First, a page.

Poor infrastructure and restrictive policies vitiated higher ranking 

Tourism: Bhutan scored highest on the safety and security indicator to be ranked the 87th competitive country in the Travel and Tourism Competitiveness index 2015, released recently by the World Economic forum.

The rankings measure the competitiveness of 141 countries and economies, based on 14 pillars or criteria, like business environment, travel and tourism policies, and readiness of communication networks, infrastructure quality, and natural resources.

Scoring 6.02 on a 1-7 scale, seven being safest, the country is ranked the 26th safest out of 141 countries assessed for the competitiveness ranking.  Safety and security is a critical factor determining the competitiveness of a country’s T&T industry.  Tourists are likely to be deterred from traveling to dangerous countries or regions, making it less attractive to develop the T&T sector in those places, according to the report.

Despite many feeling that the tourism tariff of USD 200 and USD 250 a day as expensive, the other indicator that the country fared better was in the price competitiveness indicator, where it was ranked 30th scoring 5.18.

However, Bhutan scored the lowest in the tourism service infrastructure criteria.  Bhutan was ranked 120.  The availability of sufficient quality accommodation, resorts and entertainment facilities are considered to have significant competitive advantage for a country.  The level of tourism infrastructure service is measured through the number of “upper level” hotel rooms complemented by the extent of access to services, such as car rentals and ATMs.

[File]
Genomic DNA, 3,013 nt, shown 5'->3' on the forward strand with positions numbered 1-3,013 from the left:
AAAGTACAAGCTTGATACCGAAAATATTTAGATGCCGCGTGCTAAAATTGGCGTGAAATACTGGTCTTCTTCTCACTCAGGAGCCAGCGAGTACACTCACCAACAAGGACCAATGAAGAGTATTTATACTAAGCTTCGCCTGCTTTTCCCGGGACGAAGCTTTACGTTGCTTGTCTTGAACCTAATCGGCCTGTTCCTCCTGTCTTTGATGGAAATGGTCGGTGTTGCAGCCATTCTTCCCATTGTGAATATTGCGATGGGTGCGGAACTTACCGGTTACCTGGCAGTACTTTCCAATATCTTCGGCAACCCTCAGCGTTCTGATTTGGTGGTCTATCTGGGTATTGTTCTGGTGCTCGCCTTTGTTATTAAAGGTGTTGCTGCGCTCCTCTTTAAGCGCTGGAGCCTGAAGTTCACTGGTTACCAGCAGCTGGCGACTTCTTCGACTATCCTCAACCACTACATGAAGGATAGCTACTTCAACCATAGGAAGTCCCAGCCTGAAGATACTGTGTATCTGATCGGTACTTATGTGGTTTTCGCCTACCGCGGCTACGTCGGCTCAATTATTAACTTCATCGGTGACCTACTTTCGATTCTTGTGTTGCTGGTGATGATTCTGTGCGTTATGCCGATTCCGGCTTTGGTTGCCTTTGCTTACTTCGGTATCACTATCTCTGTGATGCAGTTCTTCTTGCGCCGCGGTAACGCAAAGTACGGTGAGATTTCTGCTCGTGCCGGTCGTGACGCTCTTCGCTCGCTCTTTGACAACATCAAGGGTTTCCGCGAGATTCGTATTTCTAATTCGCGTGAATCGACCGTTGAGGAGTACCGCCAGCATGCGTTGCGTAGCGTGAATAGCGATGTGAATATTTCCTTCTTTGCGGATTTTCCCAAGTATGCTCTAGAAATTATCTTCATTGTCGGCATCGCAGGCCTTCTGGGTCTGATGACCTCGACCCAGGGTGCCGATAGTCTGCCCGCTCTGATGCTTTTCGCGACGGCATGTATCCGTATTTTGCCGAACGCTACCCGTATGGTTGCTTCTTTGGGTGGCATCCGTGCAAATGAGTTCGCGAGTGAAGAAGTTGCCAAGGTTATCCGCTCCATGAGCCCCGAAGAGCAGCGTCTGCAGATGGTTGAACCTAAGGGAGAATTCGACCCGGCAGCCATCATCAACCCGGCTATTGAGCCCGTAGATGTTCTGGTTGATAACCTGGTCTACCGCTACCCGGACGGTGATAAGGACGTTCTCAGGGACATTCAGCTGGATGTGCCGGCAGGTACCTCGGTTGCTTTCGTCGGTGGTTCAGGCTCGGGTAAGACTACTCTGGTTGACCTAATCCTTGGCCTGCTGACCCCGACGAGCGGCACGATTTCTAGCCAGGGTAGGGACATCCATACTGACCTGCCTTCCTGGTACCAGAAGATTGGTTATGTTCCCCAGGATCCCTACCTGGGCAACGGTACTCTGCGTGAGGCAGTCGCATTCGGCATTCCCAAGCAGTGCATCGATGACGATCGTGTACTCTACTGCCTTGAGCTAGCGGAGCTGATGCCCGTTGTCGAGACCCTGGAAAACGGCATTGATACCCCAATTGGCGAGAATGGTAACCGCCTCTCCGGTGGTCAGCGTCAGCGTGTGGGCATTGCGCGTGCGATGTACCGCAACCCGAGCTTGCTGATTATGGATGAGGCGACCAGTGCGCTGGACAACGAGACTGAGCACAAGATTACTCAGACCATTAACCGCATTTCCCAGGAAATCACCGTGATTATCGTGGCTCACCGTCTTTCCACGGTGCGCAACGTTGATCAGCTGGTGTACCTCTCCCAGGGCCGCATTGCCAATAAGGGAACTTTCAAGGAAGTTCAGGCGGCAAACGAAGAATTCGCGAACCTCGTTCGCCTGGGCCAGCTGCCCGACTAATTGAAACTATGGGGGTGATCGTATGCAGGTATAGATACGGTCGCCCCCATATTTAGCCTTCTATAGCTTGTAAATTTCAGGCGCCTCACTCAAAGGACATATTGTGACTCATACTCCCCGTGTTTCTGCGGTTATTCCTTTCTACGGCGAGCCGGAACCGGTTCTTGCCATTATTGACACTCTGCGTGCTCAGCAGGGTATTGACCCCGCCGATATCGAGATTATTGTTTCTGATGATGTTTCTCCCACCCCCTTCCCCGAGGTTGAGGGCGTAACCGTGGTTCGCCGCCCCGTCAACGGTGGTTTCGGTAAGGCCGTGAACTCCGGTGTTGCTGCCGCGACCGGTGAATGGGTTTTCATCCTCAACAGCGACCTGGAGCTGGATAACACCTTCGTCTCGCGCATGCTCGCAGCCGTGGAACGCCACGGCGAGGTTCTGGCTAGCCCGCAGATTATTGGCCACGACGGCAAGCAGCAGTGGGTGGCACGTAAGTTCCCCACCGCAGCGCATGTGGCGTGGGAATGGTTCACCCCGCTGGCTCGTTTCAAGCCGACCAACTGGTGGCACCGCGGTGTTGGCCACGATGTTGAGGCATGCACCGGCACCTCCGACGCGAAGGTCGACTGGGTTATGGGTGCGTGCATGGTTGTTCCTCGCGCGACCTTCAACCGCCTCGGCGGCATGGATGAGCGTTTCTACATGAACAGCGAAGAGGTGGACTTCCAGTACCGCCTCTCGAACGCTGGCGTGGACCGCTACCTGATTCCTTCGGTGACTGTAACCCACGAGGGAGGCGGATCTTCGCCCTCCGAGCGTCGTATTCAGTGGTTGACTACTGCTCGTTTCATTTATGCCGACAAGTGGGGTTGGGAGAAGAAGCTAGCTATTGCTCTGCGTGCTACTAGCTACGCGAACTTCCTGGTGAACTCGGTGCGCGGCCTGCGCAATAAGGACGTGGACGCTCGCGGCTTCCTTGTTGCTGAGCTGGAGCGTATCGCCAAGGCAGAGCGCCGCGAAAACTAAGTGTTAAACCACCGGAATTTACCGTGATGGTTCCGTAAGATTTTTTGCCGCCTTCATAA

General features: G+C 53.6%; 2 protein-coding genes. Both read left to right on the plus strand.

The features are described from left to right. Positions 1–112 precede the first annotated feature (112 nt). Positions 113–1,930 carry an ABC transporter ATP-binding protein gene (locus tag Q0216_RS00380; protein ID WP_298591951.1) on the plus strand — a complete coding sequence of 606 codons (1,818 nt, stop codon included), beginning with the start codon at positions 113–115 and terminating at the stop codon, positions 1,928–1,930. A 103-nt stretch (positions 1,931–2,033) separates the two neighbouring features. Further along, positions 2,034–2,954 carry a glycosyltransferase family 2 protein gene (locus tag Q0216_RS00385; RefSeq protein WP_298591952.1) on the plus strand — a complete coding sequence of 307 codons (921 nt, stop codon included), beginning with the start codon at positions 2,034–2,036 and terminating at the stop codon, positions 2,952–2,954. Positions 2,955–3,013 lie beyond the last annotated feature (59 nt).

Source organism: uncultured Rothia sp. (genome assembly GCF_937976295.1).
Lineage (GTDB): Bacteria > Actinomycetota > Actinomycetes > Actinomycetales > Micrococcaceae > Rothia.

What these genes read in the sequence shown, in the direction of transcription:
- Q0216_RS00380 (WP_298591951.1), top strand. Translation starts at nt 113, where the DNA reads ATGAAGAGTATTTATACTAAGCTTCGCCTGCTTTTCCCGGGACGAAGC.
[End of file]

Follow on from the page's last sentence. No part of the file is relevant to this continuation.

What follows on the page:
Ranked 117th, Bhutan score in the international openness criteria dragged down the ranking.  Restrictive policies, such as cumbersome visa requirements, diminish tourists’ willingness to visit a country, and indirectly reduce the availability of key services, the report states.  Regional trade agreements, openness to bilateral air services and availability are other factors.

Another area that brought down the ranking was the ranking in the cultural resources and business travel criteria.  Bhutan was ranked 111th scoring only 1.29 points.

The number of UNESCO cultural World Heritage sites, large stadiums that can host significant sport or entertainment events, and a new measure of digital demand for cultural and entertainment—the number of online searches related to a country’s cultural resources are considered in this pillar.  The number of international association meetings taking place in a country is included to capture, at least partially, business travel.

As expected, health and hygiene was one area Bhutan scored poorly.  Bhutan was ranked 91.  Access to improved drinking water and sanitation is important for the comfort and health of travellers.  In the event that tourists do become ill, the country’s health sector must be able to ensure they are properly cared for, as measured by the availability of physicians and hospital beds.

Spain tops the table for the first time, with an overall score of 5.31.  France and Germany rank second and third, followed by the United States in fourth.  In the region, Sri Lanka and India are ranked above Bhutan.

By Ugyen Penjore